Some of the views expressed in the following notes on newly approved products should be regarded as preliminary, as there may have been limited published data at the time of publication, and little experience in Australia of their safety or efficacy. However, the Editorial Executive Committee believes that comments made in good faith at an early stage may still be of value. Before new drugs are prescribed, the Committee believes it is important that more detailed information is obtained from the manufacturer's approved product information, a drug information centre or some other appropriate source.

Lipitor (Parke Davis)

10 mg, 20 mg and 40 mg tablets

Indication: hypercholesterolaemia

Patients with persistently high concentrations of cholesterol should receive dietary therapy. If this does not reduce the cholesterol, drug treatment should be considered. The choice of drugs includes the HMG CoA reductase inhibitors. Atorvastatin is a new member of this class.

A daily dose of 10 mg will control hypercholesterolaemia in most patients. A response occurs within two weeks and reaches a maximum in one month. The cholesterol concentration is then measured and the dose adjusted accordingly.

Absorption is reduced by food and antacids, but this may not influence the drug's effects. Atorvastatin is metabolised in the live rand first-pass metabolism reduces its bioavailability to 14%. Most of the metabolites are active so its effects last longer than its half-life of 14 hours. Liver function should be tested before treatment and periodically during treatment. As the metabolism involves cytochrome P450 3A4, there is a potential for interactions with other drugs, such as erythromycin, associated with this enzyme system. Atorvastatin is contraindicated in patients with active liver disease, but, as its metabolites are excreted in bile, it can be used inpatients with renal insufficiency.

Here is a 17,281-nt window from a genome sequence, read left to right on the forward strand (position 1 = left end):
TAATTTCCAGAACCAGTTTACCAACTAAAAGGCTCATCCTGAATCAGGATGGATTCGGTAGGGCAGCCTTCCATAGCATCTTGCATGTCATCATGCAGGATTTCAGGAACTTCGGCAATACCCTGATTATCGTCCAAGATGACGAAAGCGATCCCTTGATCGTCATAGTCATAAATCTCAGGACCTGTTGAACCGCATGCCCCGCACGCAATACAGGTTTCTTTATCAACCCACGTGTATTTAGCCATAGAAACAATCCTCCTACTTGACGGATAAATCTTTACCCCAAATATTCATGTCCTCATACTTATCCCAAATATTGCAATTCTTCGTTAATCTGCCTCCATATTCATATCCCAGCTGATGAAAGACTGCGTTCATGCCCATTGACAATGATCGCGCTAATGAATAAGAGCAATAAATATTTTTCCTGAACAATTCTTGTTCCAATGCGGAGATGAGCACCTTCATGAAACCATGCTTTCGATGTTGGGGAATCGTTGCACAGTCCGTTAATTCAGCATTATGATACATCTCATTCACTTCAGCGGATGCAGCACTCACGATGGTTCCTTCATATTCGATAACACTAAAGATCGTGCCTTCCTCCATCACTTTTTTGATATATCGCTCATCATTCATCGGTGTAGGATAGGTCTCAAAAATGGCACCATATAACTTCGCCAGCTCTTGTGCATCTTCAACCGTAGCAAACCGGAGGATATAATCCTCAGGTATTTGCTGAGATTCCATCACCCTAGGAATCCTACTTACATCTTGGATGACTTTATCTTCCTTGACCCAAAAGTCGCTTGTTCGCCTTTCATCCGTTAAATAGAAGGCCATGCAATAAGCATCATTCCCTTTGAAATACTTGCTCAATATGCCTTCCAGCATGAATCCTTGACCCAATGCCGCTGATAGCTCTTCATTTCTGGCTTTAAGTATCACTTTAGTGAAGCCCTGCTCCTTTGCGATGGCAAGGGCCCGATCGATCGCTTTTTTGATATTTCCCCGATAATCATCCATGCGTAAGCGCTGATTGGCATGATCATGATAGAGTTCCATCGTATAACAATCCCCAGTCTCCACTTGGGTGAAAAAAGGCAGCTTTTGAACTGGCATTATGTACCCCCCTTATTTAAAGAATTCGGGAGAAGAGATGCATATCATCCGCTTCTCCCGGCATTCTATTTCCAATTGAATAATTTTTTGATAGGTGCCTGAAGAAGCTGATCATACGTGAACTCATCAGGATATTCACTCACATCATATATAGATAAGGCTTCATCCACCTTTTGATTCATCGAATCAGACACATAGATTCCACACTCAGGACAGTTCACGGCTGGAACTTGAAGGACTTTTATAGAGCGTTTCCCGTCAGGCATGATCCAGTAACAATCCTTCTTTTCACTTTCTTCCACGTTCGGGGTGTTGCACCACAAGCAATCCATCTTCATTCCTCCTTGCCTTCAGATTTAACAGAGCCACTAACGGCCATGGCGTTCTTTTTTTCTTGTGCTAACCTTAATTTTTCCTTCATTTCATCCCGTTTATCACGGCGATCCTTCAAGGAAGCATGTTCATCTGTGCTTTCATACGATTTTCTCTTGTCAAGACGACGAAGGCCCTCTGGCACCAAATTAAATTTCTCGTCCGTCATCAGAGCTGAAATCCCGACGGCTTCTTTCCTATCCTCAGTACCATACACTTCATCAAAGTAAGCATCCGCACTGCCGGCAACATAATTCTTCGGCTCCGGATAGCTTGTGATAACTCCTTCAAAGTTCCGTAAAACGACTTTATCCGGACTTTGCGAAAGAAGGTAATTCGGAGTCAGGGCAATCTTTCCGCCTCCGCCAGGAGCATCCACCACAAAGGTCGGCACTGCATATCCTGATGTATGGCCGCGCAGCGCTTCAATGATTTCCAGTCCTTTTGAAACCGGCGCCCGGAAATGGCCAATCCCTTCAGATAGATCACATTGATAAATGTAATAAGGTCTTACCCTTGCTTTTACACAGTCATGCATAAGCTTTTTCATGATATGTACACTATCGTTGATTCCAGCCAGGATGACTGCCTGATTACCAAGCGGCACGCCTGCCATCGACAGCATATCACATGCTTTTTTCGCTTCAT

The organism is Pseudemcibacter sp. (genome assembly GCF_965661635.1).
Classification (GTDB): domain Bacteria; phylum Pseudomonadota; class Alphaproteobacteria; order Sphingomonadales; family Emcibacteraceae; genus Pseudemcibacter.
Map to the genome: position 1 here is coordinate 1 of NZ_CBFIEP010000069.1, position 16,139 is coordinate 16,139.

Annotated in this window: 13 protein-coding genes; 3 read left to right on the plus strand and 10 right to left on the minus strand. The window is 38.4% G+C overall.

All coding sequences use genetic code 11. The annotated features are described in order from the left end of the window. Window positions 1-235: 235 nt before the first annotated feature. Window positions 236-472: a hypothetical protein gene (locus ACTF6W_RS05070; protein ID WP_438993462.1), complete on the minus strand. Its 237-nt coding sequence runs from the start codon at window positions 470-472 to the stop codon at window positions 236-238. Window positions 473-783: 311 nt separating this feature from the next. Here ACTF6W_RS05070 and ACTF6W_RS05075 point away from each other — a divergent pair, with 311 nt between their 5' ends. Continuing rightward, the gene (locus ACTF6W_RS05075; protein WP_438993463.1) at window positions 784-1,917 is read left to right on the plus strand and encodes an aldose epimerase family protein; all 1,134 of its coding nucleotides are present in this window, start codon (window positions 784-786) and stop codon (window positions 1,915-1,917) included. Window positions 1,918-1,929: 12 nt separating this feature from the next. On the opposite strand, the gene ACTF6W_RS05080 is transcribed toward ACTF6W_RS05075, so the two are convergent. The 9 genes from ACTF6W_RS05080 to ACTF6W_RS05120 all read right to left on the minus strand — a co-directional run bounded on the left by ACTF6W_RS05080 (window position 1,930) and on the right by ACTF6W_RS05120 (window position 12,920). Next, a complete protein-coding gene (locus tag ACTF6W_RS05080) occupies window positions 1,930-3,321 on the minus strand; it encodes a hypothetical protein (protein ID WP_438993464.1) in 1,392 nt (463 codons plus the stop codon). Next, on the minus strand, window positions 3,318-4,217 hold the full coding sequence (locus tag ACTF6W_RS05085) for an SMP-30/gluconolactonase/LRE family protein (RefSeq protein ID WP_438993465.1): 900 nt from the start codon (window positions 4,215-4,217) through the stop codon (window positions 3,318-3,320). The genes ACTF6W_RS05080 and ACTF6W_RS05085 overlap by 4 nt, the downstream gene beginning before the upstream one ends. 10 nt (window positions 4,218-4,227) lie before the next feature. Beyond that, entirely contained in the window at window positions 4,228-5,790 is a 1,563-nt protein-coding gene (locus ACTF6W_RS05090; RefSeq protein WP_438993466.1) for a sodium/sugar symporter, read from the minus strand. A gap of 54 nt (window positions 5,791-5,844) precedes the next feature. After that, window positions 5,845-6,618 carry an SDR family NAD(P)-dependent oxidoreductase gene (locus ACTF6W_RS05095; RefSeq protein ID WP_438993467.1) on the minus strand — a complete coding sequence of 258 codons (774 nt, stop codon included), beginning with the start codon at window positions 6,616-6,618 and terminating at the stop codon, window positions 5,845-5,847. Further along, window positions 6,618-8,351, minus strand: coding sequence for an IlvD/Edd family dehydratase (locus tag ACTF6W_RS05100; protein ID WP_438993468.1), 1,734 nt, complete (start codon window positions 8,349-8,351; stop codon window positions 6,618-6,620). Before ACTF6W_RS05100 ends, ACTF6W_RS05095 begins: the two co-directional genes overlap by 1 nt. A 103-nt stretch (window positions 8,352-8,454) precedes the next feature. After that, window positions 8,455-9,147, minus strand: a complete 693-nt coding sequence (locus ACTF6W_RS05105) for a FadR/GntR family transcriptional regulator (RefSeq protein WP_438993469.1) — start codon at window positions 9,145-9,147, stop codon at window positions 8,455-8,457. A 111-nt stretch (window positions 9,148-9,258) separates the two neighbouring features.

Compared with placebo, atorvastatin reduces total cholesterol, LDL cholesterol and plasma triglycerides. Comparative studies found that after 16 weeks' treatment with atorvastatin, the reductions in LDL cholesterol were greater than for lovastatin, pravastatin and simvastatin.

The adverse effects of atorvastatin resemble those of other HMG CoA reductase inhibitors. Less than 2% of the patients in trials had to withdraw because of adverse effects. The most frequent complaints are constipation, flatulence, dyspepsia and abdominal pain. Other adverse events seen in trials include muscle cramps, myopathy, hepatitis and cholestatic jaundice.

In addition to interactions involving cytochrome P450 3A4,atorvastatin interacts with digoxin, oral contraceptives and cholestyramine.

Although atorvastatin appears to be more potent than other drugs in its class, it should not yet supersede them. The other drugs are accumulating data on clinical end-points, while the effect of atorvastatin on morbidity and mortality is unknown, as is its long-term safety.

The manufacturer has studied atorvastatin in hypertriglyceridaemia.1 Although the study only lasted 4 weeks, total triglycerides were reduced; however, there is currently insufficient evidence to support this indication.